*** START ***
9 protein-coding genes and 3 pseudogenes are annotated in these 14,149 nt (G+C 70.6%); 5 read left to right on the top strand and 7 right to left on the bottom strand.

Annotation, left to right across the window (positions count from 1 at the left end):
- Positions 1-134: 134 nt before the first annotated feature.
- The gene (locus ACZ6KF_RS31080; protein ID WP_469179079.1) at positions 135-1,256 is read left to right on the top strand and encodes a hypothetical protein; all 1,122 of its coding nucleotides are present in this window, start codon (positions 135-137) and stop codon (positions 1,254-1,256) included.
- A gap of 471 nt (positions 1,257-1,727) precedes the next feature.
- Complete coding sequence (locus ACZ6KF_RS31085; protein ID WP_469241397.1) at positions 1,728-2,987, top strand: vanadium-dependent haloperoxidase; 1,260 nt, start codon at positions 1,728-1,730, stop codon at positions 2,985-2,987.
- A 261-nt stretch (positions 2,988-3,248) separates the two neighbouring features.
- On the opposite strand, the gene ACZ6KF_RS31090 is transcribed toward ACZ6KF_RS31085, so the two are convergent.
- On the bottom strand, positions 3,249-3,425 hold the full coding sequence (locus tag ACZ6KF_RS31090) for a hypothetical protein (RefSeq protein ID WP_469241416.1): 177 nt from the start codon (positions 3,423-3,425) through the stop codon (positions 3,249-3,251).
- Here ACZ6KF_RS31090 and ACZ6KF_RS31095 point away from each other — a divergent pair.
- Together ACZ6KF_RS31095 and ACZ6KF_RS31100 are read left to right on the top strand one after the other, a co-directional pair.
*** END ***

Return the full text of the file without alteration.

9 protein-coding genes and 3 pseudogenes are annotated in these 14,149 nt (G+C 70.6%); 5 read left to right on the top strand and 7 right to left on the bottom strand.

Annotation, left to right across the window (positions count from 1 at the left end):
- Positions 1-134: 134 nt before the first annotated feature.
- The gene (locus ACZ6KF_RS31080; protein ID WP_469179079.1) at positions 135-1,256 is read left to right on the top strand and encodes a hypothetical protein; all 1,122 of its coding nucleotides are present in this window, start codon (positions 135-137) and stop codon (positions 1,254-1,256) included.
- A gap of 471 nt (positions 1,257-1,727) precedes the next feature.
- Complete coding sequence (locus ACZ6KF_RS31085; protein ID WP_469241397.1) at positions 1,728-2,987, top strand: vanadium-dependent haloperoxidase; 1,260 nt, start codon at positions 1,728-1,730, stop codon at positions 2,985-2,987.
- A 261-nt stretch (positions 2,988-3,248) separates the two neighbouring features.
- On the opposite strand, the gene ACZ6KF_RS31090 is transcribed toward ACZ6KF_RS31085, so the two are convergent.
- On the bottom strand, positions 3,249-3,425 hold the full coding sequence (locus tag ACZ6KF_RS31090) for a hypothetical protein (RefSeq protein ID WP_469241416.1): 177 nt from the start codon (positions 3,423-3,425) through the stop codon (positions 3,249-3,251).
- Here ACZ6KF_RS31090 and ACZ6KF_RS31095 point away from each other — a divergent pair.
- Together ACZ6KF_RS31095 and ACZ6KF_RS31100 are read left to right on the top strand one after the other, a co-directional pair.